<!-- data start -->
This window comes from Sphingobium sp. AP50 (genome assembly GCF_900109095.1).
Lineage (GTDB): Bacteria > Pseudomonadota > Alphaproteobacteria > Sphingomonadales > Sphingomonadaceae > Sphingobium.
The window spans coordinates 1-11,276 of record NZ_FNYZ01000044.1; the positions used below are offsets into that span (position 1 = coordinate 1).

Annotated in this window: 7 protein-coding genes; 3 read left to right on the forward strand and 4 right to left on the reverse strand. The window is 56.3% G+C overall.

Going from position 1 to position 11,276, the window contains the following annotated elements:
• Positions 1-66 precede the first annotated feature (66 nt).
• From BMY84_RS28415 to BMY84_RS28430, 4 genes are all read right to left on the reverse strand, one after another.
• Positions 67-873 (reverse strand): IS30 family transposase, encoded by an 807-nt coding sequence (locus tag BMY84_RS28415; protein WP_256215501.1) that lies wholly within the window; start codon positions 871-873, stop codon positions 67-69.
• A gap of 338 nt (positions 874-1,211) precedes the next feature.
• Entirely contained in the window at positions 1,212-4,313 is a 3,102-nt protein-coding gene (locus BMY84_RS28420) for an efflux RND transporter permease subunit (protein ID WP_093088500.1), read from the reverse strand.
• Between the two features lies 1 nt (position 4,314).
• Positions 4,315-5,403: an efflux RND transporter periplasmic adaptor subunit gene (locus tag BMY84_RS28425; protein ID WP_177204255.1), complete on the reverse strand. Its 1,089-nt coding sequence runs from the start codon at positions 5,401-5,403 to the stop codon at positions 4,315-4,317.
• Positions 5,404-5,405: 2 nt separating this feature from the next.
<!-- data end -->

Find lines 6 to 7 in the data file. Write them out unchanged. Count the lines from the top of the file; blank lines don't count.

• Positions 1-66 precede the first annotated feature (66 nt).
• From BMY84_RS28415 to BMY84_RS28430, 4 genes are all read right to left on the reverse strand, one after another.